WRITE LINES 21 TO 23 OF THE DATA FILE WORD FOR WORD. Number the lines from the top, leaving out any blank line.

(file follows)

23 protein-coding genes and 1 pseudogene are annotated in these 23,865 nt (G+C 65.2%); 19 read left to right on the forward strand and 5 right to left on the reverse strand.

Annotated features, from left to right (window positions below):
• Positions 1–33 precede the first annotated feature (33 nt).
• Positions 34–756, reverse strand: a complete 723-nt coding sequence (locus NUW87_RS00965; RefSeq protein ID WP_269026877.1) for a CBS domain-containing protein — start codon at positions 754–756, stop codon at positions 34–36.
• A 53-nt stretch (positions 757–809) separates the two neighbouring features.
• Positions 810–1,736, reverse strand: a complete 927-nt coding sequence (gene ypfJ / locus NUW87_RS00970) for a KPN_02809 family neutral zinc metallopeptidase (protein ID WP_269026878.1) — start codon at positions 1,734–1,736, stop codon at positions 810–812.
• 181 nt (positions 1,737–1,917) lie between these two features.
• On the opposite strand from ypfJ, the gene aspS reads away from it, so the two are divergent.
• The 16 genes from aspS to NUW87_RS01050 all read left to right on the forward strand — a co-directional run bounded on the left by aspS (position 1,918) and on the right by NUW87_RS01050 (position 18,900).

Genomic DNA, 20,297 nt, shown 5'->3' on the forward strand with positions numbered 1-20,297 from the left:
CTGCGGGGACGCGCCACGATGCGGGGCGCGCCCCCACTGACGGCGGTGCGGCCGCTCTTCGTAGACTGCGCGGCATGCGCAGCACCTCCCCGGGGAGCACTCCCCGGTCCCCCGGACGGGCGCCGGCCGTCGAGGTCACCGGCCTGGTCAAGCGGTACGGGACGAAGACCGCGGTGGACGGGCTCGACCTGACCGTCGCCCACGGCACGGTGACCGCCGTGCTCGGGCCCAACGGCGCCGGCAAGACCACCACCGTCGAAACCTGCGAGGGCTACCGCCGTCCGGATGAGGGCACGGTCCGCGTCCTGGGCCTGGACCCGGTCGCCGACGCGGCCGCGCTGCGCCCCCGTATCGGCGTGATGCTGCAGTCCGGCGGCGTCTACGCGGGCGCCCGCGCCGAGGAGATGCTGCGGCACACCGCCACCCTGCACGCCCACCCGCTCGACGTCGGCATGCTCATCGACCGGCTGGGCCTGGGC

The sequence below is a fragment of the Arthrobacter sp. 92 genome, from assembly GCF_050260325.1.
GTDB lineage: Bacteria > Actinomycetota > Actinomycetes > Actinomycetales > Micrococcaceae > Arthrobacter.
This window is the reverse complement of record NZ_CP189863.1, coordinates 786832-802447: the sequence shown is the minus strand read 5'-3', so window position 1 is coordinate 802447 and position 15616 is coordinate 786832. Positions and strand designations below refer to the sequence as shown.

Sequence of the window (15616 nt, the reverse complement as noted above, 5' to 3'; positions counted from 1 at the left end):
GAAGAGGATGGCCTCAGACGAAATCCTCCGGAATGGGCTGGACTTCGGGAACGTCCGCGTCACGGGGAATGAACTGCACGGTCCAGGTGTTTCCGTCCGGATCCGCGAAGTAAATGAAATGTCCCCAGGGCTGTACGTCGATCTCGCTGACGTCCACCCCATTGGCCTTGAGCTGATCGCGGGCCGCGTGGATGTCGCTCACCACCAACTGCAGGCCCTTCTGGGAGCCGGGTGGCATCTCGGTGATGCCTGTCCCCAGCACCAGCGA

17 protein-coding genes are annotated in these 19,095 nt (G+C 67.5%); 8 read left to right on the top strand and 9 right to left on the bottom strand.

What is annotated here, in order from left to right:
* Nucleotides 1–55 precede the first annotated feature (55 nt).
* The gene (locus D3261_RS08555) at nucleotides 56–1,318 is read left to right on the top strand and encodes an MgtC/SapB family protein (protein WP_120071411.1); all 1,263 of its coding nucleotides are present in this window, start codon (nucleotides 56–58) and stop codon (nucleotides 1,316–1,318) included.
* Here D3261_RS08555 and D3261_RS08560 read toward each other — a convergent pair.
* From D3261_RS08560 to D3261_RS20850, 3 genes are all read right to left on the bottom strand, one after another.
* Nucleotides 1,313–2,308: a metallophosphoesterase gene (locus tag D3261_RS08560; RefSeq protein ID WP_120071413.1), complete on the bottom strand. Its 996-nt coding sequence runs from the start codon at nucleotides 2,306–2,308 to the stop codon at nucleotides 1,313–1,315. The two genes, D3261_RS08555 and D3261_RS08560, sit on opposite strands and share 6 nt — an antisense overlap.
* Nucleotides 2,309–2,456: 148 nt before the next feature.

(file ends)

* Here D3261_RS08555 and D3261_RS08560 read toward each other — a convergent pair.
* From D3261_RS08560 to D3261_RS20850, 3 genes are all read right to left on the bottom strand, one after another.
* Nucleotides 1,313–2,308: a metallophosphoesterase gene (locus tag D3261_RS08560; RefSeq protein ID WP_120071413.1), complete on the bottom strand. Its 996-nt coding sequence runs from the start codon at nucleotides 2,306–2,308 to the stop codon at nucleotides 1,313–1,315. The two genes, D3261_RS08555 and D3261_RS08560, sit on opposite strands and share 6 nt — an antisense overlap.